Dexter, 1946 (WHEC-385)

Dec. 22, 2020

Dexter, 1946

Photo of Dexter

ex-USS Biscayne
WAGC-18; WAVP / WHEC-385
Radio call sign: NODC

The Dexter was named for Secretary of the Treasury Samuel Dexter, who was appointed to that position by President John Adams in 1801.

Builder: Puget Sound Naval Shipyard, Puget Sound, WA

Commissioned: 3 Jul 1941 (USN); 
                        20 Sep 1946 (USCG)

Decommissioned: 18 Jan 1968; transferred to USN 9 Jul 1968; expended as target


Length:  310' 9" oa; 300' 0" bp 

Navigation Draft:  12' 8" max  

Beam:  41’ max 

Displacement:  2,442

Main Engines:  Fairbanks-Morse, direct reversing diesels 

SHP:  6,150

Performance, Maximum Sustained: 17.35 kts, 8,680 nautical mile range
Performance, Economic: 10.3 kts, 17,900 nautical mile range

Complement:  10 officers, 2 warrants, 66 men 

Electronics:       Radar: SPS-23, SPS-29D
                        Sonar: AN/UQN-1D

Armament:   1 x 5”/38 Mk 30 Mod 37; 1 x Mk 52 Mod 2 director; 1 Mk 26 Mod 3 fire control radar

Class History:

The Casco class ships were built as small seaplane tenders by the US Navy. They were designed to operate out of small harbors and atolls and had a shallow draft. The fact that the class was very seaworthy, had good habitability, and long range made them well suited to ocean-station duty.  In fact, an assessment made by the Coast Guard on the suitability of these vessels for Coast Guard service noted:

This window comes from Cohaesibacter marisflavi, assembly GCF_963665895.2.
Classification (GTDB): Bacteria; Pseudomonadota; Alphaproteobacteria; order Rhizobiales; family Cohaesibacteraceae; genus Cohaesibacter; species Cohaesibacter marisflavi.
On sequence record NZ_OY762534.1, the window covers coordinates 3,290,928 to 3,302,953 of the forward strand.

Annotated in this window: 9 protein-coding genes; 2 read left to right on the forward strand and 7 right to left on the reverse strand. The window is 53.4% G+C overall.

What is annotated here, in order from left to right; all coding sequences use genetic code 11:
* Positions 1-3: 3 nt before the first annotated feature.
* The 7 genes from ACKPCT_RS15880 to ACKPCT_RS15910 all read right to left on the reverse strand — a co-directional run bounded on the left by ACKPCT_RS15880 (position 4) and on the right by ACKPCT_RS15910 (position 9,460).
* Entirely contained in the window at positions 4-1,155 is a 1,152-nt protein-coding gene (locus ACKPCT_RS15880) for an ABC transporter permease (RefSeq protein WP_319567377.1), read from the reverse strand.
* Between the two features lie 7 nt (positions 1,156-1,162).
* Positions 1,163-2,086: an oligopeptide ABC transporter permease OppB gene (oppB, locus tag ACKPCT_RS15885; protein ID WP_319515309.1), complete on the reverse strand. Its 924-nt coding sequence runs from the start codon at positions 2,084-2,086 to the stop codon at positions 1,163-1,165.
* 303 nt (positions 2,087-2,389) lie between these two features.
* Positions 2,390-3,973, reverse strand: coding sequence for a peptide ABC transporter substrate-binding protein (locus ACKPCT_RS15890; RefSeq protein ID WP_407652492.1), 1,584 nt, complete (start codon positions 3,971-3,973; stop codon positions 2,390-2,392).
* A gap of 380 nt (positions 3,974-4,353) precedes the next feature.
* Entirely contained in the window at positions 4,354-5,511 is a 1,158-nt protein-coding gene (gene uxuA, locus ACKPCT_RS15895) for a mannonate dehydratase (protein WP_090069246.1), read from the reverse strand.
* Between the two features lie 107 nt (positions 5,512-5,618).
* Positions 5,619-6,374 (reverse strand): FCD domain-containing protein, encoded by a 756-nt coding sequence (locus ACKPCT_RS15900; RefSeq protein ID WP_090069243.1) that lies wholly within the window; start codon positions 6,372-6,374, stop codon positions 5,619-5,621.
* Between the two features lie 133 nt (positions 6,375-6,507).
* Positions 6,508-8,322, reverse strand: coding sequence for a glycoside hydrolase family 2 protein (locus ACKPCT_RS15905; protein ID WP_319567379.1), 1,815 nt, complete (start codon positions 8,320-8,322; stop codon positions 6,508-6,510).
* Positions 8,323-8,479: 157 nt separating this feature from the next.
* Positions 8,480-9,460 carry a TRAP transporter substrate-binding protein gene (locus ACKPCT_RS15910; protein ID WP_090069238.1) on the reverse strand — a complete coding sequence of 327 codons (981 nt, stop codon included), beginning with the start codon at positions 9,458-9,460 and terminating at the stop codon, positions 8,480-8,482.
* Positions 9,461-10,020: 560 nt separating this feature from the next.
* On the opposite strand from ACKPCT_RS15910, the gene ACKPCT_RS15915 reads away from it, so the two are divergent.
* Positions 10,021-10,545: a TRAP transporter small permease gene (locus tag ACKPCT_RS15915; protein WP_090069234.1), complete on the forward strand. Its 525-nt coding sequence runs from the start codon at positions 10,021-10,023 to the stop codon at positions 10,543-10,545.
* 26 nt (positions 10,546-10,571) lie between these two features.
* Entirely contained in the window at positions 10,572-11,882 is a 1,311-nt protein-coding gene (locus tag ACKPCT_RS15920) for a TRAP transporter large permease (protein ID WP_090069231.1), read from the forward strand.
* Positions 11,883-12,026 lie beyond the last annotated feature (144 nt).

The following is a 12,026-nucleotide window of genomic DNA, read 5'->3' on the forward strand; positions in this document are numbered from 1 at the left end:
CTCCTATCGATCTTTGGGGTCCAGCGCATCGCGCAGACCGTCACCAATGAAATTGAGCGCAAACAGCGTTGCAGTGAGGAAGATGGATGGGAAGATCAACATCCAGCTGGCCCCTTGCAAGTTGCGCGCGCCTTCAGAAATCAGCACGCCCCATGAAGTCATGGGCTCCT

"The workmanship on the vessel is generally quite superior to that observed on other vessels constructed during the war.  The vessel has ample space for stores, living accommodations, ships, offices and recreational facilities.  The main engine system is excellent. . . .The performance of the vessel in moderate to heavy seas is definitely superior to that of any other cutter.  This vessel can be operated at higher speed without storm damage than other Coast Guard vessels."  [Memo, CDR W. C. Hogan, Commanding Officer, CGC MC CULLOCH to Commandant “SUBJ; CGC MC CULLOCH, Sutiability [sic] for use as CG Cutter.”, 12 February 1947; copy in 311-Class Cutter File, USCG Historian’s Office.] 

Once they were accepted into Coast Guard service, a number of changes were made in these ships to prepare them for ocean-station duty. A balloon shelter was added aft; there were spaces devoted to oceanographic equipment and a hydrographic winch and an oceanographic winch were added.